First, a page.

Thursday, November 10, 2011

Prepare to Manage Your Medical Appointments

Your medical appointments are very important to your recovery and continued good health.  This article will detail things that you should do to manage your appointments.

1. Prepare for your medical appointment
  • Make a list of questions and prioritize them
  1. You will need to know various things about your condition, your meds and what you should be doing next.  You will have questions as the days between appointments go on and, unless they're written down, may be forgotten. Make a list of questions to be addressed.
  2. When you do meet with your doctor, if you are organized, you’ll be able to get the answers and information that you need. You will also likely get more time with your doctor and the time you do get will be more productive.
  3. Most doctors will appreciate you being organized and considerate of their time.
  4. Doctors also appreciate when you have times and dates of symptoms written down, and do not have to rely on your memory.
  5. Be prepared to answers all of their questions.
  • Prepare a food diary
Your doctor will want to know what you eat. You should keep a detailed diary so that you will know what you ate. I recommend keeping track of calories, sodium, cholesterol, total fluid intake and total fat.

  • Prepare a symptoms diary
You need to be able to answer questions accurately about how you feel, what pains you may have and what your reactions are to various meds. Write down daily everything that you are experiencing.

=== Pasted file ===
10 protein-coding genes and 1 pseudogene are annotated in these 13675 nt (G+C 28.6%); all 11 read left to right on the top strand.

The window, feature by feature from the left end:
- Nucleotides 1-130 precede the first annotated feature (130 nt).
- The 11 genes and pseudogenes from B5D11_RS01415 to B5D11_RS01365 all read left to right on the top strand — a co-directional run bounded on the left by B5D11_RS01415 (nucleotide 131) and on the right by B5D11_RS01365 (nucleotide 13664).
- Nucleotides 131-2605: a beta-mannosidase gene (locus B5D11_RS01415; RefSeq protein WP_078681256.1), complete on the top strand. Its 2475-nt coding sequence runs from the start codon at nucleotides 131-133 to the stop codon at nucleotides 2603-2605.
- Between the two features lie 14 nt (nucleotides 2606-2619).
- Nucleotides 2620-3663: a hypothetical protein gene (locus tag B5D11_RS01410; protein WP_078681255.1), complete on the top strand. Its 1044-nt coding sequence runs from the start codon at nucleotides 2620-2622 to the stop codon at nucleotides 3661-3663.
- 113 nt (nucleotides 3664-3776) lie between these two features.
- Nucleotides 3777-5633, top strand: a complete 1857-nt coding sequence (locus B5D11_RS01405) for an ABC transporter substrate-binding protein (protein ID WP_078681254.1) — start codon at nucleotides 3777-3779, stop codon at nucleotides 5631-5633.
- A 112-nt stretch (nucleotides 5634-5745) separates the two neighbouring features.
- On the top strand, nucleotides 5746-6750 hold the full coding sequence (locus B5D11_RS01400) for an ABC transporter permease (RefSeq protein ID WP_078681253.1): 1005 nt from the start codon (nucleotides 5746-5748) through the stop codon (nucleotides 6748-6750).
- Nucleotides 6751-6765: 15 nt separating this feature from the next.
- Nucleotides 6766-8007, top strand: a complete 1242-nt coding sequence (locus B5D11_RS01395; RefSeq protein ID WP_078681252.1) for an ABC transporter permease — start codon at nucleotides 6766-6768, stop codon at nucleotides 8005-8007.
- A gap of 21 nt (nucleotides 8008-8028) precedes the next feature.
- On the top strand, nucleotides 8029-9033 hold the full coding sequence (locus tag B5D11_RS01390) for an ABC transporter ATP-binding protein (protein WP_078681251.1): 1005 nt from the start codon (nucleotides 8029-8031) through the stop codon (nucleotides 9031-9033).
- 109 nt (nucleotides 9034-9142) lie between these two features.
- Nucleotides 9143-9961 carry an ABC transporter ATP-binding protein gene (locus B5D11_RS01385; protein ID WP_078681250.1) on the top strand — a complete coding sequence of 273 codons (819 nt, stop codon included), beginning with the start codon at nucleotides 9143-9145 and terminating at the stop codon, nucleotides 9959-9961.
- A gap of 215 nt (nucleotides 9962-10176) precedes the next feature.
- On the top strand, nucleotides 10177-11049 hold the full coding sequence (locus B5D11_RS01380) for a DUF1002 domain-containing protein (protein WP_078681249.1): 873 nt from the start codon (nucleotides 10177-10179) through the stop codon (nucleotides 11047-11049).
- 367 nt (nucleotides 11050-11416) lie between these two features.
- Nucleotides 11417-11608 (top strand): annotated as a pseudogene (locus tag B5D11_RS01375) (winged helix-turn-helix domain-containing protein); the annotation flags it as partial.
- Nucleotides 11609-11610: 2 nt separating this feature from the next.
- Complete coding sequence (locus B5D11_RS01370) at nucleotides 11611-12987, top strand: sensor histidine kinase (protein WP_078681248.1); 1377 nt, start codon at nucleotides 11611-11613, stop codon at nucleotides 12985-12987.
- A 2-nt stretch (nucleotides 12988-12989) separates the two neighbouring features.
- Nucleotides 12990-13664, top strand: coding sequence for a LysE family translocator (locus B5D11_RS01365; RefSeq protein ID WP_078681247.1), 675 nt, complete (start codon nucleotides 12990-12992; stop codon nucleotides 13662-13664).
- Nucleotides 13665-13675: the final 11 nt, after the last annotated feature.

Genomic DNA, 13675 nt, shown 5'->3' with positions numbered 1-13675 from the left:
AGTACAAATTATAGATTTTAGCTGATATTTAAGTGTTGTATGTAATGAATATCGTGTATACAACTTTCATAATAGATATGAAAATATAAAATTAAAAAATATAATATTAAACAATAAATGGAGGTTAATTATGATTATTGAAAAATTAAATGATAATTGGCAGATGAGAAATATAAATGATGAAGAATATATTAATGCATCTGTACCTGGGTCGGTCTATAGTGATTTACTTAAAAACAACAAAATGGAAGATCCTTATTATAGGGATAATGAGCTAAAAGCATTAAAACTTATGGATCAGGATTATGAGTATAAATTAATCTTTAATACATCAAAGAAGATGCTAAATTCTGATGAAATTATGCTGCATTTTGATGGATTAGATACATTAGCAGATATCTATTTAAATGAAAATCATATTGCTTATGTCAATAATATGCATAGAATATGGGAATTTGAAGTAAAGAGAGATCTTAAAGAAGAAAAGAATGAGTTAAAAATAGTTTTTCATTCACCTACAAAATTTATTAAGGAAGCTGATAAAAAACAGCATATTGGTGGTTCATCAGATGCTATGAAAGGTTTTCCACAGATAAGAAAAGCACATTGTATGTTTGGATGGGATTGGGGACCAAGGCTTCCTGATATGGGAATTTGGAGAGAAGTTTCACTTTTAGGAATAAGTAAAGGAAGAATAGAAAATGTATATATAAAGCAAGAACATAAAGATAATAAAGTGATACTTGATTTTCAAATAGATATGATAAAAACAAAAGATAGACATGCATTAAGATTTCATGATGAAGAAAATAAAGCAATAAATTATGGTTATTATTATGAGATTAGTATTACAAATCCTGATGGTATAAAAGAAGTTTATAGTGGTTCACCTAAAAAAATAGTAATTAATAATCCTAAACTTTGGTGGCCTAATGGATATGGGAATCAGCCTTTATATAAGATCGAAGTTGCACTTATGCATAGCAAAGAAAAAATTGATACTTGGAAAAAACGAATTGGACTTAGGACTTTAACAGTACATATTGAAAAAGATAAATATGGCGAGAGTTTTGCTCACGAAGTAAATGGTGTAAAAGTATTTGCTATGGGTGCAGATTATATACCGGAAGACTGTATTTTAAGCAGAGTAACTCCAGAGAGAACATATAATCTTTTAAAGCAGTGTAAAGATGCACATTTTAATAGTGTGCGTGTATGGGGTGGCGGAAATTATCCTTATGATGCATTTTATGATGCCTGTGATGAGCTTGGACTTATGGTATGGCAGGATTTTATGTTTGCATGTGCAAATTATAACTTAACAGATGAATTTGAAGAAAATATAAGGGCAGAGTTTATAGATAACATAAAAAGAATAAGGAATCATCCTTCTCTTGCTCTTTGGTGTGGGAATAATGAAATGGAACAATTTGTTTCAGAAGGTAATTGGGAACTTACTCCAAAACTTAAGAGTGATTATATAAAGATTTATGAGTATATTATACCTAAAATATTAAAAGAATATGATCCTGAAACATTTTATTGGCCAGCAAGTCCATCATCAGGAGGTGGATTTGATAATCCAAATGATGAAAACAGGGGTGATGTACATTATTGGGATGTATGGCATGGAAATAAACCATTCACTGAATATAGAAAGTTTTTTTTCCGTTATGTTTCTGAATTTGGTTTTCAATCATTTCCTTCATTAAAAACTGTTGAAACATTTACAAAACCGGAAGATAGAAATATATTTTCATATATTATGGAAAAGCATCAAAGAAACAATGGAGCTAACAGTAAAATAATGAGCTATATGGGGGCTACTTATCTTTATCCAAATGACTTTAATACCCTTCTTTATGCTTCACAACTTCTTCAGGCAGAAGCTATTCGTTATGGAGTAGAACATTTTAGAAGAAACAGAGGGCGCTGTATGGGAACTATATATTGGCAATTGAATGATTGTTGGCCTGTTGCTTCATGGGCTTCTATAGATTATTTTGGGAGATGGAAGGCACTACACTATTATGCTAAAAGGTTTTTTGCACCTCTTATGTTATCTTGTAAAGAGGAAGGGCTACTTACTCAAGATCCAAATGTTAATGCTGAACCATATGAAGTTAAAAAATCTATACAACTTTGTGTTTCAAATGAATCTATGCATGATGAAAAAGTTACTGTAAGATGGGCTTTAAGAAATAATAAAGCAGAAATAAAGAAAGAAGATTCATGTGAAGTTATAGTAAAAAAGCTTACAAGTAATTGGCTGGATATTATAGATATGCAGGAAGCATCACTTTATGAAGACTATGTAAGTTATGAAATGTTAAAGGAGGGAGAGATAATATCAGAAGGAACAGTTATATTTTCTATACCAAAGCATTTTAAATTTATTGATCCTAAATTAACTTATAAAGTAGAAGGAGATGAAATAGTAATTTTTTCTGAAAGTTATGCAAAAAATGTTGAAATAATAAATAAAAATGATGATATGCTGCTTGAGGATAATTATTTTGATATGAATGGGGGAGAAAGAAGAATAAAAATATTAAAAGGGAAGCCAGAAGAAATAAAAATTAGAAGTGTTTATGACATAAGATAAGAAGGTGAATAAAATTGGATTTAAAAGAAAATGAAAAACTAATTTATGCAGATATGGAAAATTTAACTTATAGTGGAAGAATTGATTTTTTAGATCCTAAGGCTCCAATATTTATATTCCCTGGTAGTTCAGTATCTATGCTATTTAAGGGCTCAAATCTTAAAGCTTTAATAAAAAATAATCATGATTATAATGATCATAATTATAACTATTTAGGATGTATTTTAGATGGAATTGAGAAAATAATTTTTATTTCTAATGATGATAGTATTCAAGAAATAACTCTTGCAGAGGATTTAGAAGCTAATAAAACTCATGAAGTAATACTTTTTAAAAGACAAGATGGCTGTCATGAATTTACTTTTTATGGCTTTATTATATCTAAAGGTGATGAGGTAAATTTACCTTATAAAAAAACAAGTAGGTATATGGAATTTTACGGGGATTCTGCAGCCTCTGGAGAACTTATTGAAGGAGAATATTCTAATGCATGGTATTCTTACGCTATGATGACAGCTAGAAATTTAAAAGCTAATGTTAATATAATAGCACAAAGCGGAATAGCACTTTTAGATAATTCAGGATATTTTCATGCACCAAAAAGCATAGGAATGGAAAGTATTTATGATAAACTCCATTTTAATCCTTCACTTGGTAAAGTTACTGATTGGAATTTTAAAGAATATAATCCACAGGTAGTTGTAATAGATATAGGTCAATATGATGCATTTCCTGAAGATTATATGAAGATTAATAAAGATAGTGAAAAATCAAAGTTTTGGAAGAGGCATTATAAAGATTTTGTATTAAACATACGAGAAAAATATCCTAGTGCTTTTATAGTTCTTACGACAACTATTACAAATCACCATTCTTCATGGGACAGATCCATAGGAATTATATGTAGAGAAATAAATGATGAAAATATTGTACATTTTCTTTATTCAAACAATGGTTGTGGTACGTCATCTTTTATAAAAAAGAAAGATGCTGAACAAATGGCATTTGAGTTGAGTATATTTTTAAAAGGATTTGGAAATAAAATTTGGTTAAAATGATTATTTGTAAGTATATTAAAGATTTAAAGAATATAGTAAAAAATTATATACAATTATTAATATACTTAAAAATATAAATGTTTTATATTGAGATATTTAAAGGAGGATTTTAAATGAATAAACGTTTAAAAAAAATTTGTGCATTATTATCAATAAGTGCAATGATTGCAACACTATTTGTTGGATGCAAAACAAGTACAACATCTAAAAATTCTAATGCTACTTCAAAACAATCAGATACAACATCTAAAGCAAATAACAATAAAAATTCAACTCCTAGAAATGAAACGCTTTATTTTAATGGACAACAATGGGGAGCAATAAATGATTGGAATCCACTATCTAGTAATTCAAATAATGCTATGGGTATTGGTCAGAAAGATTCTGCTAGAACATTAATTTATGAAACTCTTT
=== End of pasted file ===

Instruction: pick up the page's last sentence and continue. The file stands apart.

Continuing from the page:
• Decide what to take to the appointment
  1. List of questions and concerns.
  2. List of current medications and doses (include over the counter medications).
  3. Food and symptoms journal.
  4. Blank paper for notes.
  5. Spouse/friend/family member (your advocate) to assist.

  • Research and prepare for your appointment
Get on the internet and find information on your condition and your medications. Check for drug interactions that they may have missed.

  1. Gather information from reputable websites. Government health websites and those maintained by medical associations, large nonprofit groups dedicated to a single medical condition, and university medical centers have the most trustworthy, up-to-date medical information.
  2. Make notes and write down any questions.
  3. Don’t try to diagnose your symptoms or self prescribe your remedies.
  4. By being knowledgeable, your doctor’s instructions will be more understandable by you.

  • Prepare your list of meds and take them with you

Your doctor needs to know what you are taking, from all sources, to be able to understand if you’re experiencing any problems with drug interactions or if you’re taking any drugs you really don’t need. You should also have only one pharmacist. National pharmacies now keep good track of their customers’ meds and can advise you, and your doctor, about dangerous interactions.


2. Detail your family history

Tell your doctor everything that they should know about you.
This includes your past health history, your family’s health history, and your own lifestyle history at your next annual check-up. When discussing your own past, include major illnesses, allergies, and drug reactions. Summarize the major illnesses of your first-degree relatives (parents, siblings, aunts and uncles, grandparents), and pay special attention to medical conditions such as diabetes that seem to run in families. Clue your doctor in on your own lifestyle—tell her how much you exercise, what and how you eat, whether you have a pet you enjoy, how stressed you are, whether you smoke tobacco or drink alcohol, any over-the-counter or prescription drugs (from another doctor) that you take regularly. Tell about any recreational drugs that you use or have used in the past.  And be totally honest. Your life may depend on it.